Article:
The comic, not the comedy: effect of joke-origin-induced expectancy on cognitive humour.

Johnson, A.J. and Mistry, K., 2011. The comic, not the comedy: effect of joke-origin-induced expectancy on cognitive humour. In: British Psychological Society Annual Conference , 4-6 May 2011, Glasgow, Sctland. (Unpublished)

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Abstract

Objectives: The present set of experiments examined whether humour expectancy (determined by the joke teller) impacts the humour evaluation of jokes. Design: Across four experiments, participants rated jokes purportedly delivered via celebrity comedians or celebrity non-comedians. The effect of joke-origin was further examined across variables of prior joke rating (high/low) and type of joke (incongruity/nonsense). The dependent variable was humour rating (0-100). Method: Four-hundred and thirty-four Coventry University Psychology undergraduates participated and were given a series of jokes to rate that were purportedly delivered by celebrity comedians or celebrity non-comedians. Results: Ratings of the same jokes were found to be significantly higher when purportedly delivered by comedians compared to non-comedian (Experiment 1). These effects were replicated with a repeated measures design with comedian and non-comedians matched upon prior like-ability ratings (Experiment 2). Furthermore, these effects were robust across jokes previously rated as funny/unfunny and across both incongruity/nonsense joke types (Experiment 3). However, this effect is removed if the name of the celebrity is obscured (Experiment 4). Conclusion: These experiments demonstrate that cognitive humour ratings are influenced by the origin of the joke, wherein knowledge of that celebrity determines expectancy of humour. This effect is contingent on the name of the joke-teller being presented, suggesting that a schema of that individual is activated with expectancy driven by past experiences of that individual.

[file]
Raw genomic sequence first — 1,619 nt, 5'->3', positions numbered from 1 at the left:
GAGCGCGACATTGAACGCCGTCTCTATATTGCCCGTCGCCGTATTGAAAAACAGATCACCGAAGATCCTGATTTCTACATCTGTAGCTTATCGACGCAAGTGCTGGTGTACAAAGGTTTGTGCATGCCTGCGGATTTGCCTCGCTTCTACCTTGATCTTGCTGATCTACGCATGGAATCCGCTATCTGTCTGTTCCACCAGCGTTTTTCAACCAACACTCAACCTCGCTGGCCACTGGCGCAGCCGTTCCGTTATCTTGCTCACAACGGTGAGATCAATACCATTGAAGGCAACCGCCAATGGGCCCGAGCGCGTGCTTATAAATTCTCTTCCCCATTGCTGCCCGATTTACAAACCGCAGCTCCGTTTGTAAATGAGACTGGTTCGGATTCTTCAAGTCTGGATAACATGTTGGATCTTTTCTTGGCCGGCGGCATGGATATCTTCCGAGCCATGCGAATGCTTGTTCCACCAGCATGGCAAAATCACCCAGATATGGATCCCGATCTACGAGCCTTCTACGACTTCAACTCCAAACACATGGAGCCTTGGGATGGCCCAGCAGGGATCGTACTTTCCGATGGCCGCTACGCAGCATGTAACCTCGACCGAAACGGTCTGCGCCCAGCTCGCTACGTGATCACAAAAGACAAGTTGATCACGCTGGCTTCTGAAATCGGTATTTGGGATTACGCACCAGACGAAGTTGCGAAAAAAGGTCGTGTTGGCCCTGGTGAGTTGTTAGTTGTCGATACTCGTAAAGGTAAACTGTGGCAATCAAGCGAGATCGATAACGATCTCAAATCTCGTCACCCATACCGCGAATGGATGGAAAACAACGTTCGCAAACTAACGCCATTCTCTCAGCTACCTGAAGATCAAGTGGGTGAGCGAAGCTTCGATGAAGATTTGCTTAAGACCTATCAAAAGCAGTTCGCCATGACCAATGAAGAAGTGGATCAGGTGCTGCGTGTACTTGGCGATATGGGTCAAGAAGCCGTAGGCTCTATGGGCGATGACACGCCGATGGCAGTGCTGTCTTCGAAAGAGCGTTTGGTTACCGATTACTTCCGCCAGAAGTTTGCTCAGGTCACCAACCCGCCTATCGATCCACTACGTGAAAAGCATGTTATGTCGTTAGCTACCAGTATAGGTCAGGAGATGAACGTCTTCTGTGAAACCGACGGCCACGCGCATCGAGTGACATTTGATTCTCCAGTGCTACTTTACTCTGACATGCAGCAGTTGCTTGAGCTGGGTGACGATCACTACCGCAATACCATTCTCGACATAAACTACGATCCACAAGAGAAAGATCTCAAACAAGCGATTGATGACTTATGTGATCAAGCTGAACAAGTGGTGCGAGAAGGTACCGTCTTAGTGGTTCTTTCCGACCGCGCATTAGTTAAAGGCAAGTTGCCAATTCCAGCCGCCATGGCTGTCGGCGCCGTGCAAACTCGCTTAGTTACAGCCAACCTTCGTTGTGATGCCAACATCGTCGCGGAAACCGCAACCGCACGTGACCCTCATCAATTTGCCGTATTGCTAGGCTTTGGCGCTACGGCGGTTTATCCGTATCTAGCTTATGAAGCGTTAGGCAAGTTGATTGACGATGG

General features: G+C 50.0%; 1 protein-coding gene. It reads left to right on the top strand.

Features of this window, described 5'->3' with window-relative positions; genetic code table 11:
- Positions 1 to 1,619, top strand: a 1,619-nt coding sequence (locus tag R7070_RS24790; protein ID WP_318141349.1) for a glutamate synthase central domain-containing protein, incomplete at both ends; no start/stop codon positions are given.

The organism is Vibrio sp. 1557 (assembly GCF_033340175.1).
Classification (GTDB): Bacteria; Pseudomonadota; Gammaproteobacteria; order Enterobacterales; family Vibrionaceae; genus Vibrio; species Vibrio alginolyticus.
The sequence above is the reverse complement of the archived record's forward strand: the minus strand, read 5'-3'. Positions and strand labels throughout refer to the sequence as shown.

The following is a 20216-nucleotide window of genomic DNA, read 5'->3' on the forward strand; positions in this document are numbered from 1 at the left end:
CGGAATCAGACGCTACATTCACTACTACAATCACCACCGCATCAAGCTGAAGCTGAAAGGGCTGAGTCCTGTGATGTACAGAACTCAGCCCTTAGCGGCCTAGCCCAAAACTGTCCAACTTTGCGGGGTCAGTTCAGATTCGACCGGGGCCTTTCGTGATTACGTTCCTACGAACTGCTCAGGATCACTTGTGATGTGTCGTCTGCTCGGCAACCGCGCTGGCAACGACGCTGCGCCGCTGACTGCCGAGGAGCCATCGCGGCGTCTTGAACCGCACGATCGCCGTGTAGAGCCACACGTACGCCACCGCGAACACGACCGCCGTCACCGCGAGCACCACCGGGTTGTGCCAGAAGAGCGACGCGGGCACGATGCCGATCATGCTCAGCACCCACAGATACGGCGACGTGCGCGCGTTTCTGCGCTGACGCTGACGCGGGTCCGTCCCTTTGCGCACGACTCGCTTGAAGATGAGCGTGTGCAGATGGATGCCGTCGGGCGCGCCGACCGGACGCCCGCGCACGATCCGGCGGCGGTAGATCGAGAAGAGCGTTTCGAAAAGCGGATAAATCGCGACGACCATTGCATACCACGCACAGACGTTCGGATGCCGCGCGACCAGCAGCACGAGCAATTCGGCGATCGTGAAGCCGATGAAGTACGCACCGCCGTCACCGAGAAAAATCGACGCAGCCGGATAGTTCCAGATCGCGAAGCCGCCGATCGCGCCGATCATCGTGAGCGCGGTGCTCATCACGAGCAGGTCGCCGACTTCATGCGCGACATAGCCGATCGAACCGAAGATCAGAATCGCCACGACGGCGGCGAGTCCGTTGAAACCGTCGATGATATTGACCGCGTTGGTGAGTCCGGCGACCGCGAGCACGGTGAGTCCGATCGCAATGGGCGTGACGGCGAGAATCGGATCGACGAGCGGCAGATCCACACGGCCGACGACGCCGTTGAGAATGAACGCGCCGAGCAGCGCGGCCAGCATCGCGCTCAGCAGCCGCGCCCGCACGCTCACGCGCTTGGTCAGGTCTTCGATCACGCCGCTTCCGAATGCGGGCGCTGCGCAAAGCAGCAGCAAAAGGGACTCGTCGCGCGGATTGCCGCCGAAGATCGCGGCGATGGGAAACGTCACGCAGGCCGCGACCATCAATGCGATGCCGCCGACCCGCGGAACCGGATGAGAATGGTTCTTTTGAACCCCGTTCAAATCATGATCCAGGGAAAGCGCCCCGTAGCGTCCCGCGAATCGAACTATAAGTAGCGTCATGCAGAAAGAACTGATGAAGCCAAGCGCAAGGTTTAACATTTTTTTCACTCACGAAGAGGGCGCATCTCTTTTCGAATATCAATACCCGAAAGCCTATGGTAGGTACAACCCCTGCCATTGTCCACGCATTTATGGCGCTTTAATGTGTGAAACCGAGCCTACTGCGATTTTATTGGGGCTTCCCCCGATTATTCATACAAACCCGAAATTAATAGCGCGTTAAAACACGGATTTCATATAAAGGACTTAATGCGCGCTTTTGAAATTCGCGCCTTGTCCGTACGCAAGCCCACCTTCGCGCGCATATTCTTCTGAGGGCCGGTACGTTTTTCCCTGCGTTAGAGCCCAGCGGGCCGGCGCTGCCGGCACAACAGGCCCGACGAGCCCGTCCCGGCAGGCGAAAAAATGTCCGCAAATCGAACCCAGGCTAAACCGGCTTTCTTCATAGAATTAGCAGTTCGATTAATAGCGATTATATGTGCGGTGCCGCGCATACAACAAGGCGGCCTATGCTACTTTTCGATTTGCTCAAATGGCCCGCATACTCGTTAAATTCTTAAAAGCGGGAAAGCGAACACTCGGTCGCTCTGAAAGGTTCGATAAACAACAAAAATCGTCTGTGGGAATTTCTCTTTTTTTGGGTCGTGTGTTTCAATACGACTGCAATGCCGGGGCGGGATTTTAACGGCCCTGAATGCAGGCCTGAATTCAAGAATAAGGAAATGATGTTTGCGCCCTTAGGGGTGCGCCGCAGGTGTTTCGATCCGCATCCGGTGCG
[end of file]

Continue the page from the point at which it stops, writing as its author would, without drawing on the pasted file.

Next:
Item Type:Conference or Workshop Item (Poster)
Subjects:Psychology
Group:School of Design, Engineering & Computing > Psychology Research Group
ID Code:19944
Deposited By:Dr. Andrew J. Johnson
Deposited On:23 Apr 2012 15:32
Last Modified:07 Mar 2013 15:55

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